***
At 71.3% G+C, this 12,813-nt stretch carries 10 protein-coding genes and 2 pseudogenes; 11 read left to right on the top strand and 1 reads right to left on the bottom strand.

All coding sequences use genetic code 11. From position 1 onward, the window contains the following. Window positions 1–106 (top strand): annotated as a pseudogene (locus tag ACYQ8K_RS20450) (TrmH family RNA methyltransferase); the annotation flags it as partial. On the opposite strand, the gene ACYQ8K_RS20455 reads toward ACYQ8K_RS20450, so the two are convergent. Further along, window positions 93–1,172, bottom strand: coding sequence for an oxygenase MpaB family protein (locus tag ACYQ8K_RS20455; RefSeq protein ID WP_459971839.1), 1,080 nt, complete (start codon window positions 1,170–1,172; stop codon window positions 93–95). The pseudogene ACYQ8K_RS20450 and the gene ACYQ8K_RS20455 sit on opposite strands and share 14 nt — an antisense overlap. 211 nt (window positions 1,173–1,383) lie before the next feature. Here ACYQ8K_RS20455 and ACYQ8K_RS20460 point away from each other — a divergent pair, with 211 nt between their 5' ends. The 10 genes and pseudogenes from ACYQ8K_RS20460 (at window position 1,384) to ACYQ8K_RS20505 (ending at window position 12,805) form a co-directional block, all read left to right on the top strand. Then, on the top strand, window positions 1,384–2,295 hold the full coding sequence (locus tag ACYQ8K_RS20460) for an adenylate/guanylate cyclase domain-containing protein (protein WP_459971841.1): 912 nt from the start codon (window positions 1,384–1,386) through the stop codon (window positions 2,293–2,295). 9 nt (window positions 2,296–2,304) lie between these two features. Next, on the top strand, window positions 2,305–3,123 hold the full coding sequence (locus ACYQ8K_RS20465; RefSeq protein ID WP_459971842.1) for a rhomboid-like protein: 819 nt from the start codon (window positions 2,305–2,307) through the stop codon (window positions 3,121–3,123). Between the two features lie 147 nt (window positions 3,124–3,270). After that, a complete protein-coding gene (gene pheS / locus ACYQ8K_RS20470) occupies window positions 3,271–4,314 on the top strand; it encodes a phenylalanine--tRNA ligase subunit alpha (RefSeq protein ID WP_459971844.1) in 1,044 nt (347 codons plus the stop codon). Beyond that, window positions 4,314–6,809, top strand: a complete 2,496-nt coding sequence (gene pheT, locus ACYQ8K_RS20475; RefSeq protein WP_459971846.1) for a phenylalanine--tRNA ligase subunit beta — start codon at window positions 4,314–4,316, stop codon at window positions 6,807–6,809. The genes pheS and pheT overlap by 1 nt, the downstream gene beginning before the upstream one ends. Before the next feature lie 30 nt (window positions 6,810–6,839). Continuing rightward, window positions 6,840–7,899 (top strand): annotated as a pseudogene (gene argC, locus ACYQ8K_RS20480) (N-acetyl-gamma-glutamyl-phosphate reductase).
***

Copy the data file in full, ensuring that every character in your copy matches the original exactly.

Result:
At 71.3% G+C, this 12,813-nt stretch carries 10 protein-coding genes and 2 pseudogenes; 11 read left to right on the top strand and 1 reads right to left on the bottom strand.

All coding sequences use genetic code 11. From position 1 onward, the window contains the following. Window positions 1–106 (top strand): annotated as a pseudogene (locus tag ACYQ8K_RS20450) (TrmH family RNA methyltransferase); the annotation flags it as partial. On the opposite strand, the gene ACYQ8K_RS20455 reads toward ACYQ8K_RS20450, so the two are convergent. Further along, window positions 93–1,172, bottom strand: coding sequence for an oxygenase MpaB family protein (locus tag ACYQ8K_RS20455; RefSeq protein ID WP_459971839.1), 1,080 nt, complete (start codon window positions 1,170–1,172; stop codon window positions 93–95). The pseudogene ACYQ8K_RS20450 and the gene ACYQ8K_RS20455 sit on opposite strands and share 14 nt — an antisense overlap. 211 nt (window positions 1,173–1,383) lie before the next feature. Here ACYQ8K_RS20455 and ACYQ8K_RS20460 point away from each other — a divergent pair, with 211 nt between their 5' ends. The 10 genes and pseudogenes from ACYQ8K_RS20460 (at window position 1,384) to ACYQ8K_RS20505 (ending at window position 12,805) form a co-directional block, all read left to right on the top strand. Then, on the top strand, window positions 1,384–2,295 hold the full coding sequence (locus tag ACYQ8K_RS20460) for an adenylate/guanylate cyclase domain-containing protein (protein WP_459971841.1): 912 nt from the start codon (window positions 1,384–1,386) through the stop codon (window positions 2,293–2,295). 9 nt (window positions 2,296–2,304) lie between these two features. Next, on the top strand, window positions 2,305–3,123 hold the full coding sequence (locus ACYQ8K_RS20465; RefSeq protein ID WP_459971842.1) for a rhomboid-like protein: 819 nt from the start codon (window positions 2,305–2,307) through the stop codon (window positions 3,121–3,123). Between the two features lie 147 nt (window positions 3,124–3,270). After that, a complete protein-coding gene (gene pheS / locus ACYQ8K_RS20470) occupies window positions 3,271–4,314 on the top strand; it encodes a phenylalanine--tRNA ligase subunit alpha (RefSeq protein ID WP_459971844.1) in 1,044 nt (347 codons plus the stop codon). Beyond that, window positions 4,314–6,809, top strand: a complete 2,496-nt coding sequence (gene pheT, locus ACYQ8K_RS20475; RefSeq protein WP_459971846.1) for a phenylalanine--tRNA ligase subunit beta — start codon at window positions 4,314–4,316, stop codon at window positions 6,807–6,809. The genes pheS and pheT overlap by 1 nt, the downstream gene beginning before the upstream one ends. Before the next feature lie 30 nt (window positions 6,810–6,839). Continuing rightward, window positions 6,840–7,899 (top strand): annotated as a pseudogene (gene argC, locus ACYQ8K_RS20480) (N-acetyl-gamma-glutamyl-phosphate reductase).